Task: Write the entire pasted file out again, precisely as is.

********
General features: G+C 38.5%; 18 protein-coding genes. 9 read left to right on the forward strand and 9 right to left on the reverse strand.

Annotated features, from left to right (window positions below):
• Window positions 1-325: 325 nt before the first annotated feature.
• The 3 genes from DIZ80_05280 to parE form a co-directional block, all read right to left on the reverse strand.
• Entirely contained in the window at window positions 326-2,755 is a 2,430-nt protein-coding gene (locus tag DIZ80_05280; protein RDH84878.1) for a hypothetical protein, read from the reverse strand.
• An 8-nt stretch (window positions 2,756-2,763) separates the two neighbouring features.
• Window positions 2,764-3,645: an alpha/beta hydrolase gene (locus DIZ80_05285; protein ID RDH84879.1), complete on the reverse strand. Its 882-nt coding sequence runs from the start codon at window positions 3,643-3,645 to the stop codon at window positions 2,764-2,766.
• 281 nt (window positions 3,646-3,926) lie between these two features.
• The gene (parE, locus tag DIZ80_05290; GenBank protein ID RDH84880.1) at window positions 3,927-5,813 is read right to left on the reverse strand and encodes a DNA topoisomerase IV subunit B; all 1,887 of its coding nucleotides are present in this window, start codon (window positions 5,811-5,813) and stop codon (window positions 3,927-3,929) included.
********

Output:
General features: G+C 38.5%; 18 protein-coding genes. 9 read left to right on the forward strand and 9 right to left on the reverse strand.

Annotated features, from left to right (window positions below):
• Window positions 1-325: 325 nt before the first annotated feature.
• The 3 genes from DIZ80_05280 to parE form a co-directional block, all read right to left on the reverse strand.
• Entirely contained in the window at window positions 326-2,755 is a 2,430-nt protein-coding gene (locus tag DIZ80_05280; protein RDH84878.1) for a hypothetical protein, read from the reverse strand.
• An 8-nt stretch (window positions 2,756-2,763) separates the two neighbouring features.
• Window positions 2,764-3,645: an alpha/beta hydrolase gene (locus DIZ80_05285; protein ID RDH84879.1), complete on the reverse strand. Its 882-nt coding sequence runs from the start codon at window positions 3,643-3,645 to the stop codon at window positions 2,764-2,766.
• 281 nt (window positions 3,646-3,926) lie between these two features.
• The gene (parE, locus tag DIZ80_05290; GenBank protein ID RDH84880.1) at window positions 3,927-5,813 is read right to left on the reverse strand and encodes a DNA topoisomerase IV subunit B; all 1,887 of its coding nucleotides are present in this window, start codon (window positions 5,811-5,813) and stop codon (window positions 3,927-3,929) included.